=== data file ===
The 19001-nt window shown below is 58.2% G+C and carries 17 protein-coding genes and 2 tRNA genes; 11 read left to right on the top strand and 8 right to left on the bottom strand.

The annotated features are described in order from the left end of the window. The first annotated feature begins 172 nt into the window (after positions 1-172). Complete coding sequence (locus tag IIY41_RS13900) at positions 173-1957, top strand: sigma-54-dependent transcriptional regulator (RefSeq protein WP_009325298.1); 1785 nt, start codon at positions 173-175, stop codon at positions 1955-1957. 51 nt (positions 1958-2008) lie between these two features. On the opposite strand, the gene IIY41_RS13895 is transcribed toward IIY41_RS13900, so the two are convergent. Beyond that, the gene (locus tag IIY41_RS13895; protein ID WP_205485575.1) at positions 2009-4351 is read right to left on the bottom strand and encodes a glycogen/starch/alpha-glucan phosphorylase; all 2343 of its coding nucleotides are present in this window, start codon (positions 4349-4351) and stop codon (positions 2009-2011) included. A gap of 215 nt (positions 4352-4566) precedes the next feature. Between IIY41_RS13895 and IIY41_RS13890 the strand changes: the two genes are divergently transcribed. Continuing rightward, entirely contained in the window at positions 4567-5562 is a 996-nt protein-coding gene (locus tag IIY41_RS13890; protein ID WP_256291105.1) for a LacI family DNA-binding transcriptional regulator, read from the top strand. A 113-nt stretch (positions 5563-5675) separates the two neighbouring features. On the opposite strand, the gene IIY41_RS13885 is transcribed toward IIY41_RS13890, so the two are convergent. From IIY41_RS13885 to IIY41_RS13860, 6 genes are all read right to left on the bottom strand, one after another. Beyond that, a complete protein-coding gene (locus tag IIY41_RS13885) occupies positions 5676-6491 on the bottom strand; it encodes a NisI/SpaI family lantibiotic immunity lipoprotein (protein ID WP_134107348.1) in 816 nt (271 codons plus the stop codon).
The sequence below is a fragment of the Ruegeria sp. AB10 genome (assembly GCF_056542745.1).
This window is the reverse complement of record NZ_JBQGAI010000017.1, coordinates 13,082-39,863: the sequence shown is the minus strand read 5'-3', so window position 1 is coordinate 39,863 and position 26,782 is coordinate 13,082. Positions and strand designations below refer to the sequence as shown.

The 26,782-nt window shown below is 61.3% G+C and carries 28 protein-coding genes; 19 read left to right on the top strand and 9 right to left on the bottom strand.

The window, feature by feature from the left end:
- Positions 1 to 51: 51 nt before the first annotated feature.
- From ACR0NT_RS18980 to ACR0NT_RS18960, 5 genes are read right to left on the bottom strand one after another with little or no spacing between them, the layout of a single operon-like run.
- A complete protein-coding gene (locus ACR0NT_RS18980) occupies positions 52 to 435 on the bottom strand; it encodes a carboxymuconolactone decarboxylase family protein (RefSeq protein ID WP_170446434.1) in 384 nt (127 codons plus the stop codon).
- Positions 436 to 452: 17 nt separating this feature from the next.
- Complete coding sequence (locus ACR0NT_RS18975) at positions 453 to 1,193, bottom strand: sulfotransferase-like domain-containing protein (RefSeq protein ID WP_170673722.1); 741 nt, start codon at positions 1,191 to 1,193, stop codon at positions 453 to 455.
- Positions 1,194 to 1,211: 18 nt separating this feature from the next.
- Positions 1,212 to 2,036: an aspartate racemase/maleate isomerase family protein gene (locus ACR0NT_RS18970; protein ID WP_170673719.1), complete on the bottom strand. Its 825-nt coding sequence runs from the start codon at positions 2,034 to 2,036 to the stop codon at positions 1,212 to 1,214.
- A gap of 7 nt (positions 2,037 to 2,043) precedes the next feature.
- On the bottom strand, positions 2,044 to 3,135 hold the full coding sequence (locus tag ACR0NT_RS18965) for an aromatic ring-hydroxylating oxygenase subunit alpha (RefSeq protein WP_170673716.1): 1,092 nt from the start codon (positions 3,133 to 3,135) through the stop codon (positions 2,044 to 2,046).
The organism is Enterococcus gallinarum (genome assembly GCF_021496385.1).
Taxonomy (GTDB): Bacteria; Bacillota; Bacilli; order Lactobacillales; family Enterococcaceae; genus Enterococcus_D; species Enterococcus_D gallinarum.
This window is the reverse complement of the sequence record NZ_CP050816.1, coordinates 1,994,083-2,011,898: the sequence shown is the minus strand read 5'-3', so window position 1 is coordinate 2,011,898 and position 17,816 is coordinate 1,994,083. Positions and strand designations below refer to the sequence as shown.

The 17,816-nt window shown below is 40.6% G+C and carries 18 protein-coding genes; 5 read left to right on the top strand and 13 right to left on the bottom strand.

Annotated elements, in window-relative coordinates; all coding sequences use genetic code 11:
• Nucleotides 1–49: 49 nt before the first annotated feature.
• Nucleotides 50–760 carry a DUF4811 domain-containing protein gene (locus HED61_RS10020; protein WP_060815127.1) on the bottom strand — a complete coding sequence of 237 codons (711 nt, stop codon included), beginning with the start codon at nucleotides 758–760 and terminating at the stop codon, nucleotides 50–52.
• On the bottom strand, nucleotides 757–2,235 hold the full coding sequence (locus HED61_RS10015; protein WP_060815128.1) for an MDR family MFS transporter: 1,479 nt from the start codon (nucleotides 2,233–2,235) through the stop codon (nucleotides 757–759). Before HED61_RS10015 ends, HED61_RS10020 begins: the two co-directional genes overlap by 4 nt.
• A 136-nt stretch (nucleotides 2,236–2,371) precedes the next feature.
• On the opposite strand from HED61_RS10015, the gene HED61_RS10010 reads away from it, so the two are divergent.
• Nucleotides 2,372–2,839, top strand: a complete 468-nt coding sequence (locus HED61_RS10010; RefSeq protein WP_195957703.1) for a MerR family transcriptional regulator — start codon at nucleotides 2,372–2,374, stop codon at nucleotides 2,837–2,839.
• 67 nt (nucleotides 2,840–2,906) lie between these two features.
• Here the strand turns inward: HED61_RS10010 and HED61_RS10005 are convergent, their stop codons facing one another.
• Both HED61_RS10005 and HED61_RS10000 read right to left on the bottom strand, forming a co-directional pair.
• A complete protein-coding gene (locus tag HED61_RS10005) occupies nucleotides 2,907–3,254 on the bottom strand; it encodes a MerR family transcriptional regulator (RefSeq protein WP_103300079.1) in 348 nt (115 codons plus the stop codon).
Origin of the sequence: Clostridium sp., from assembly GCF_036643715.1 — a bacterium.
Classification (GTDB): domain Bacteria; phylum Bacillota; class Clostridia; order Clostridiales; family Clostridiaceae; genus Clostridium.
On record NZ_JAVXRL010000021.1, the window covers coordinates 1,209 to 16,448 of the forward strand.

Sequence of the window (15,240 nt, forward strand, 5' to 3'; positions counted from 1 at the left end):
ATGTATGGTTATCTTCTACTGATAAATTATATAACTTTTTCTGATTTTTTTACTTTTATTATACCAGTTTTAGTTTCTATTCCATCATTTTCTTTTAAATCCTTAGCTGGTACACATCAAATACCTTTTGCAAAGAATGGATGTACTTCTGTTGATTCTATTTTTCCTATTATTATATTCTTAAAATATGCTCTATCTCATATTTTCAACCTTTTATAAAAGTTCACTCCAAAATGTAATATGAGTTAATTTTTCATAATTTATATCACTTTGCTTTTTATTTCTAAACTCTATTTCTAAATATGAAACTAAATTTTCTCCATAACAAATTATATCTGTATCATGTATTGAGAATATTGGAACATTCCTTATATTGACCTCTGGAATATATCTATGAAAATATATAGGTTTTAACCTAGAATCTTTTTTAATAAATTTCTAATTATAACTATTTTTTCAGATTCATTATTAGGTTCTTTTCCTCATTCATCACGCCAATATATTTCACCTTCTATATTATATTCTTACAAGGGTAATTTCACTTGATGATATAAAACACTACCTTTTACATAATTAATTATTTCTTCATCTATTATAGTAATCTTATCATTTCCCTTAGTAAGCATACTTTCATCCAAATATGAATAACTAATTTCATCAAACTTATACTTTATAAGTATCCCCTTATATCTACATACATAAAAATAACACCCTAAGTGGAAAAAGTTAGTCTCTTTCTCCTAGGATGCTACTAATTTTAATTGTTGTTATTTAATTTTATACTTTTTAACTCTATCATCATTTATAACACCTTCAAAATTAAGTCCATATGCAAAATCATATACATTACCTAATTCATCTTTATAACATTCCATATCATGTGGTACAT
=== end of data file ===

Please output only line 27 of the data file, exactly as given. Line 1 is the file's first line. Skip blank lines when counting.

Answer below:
• 67 nt (nucleotides 2,840–2,906) lie between these two features.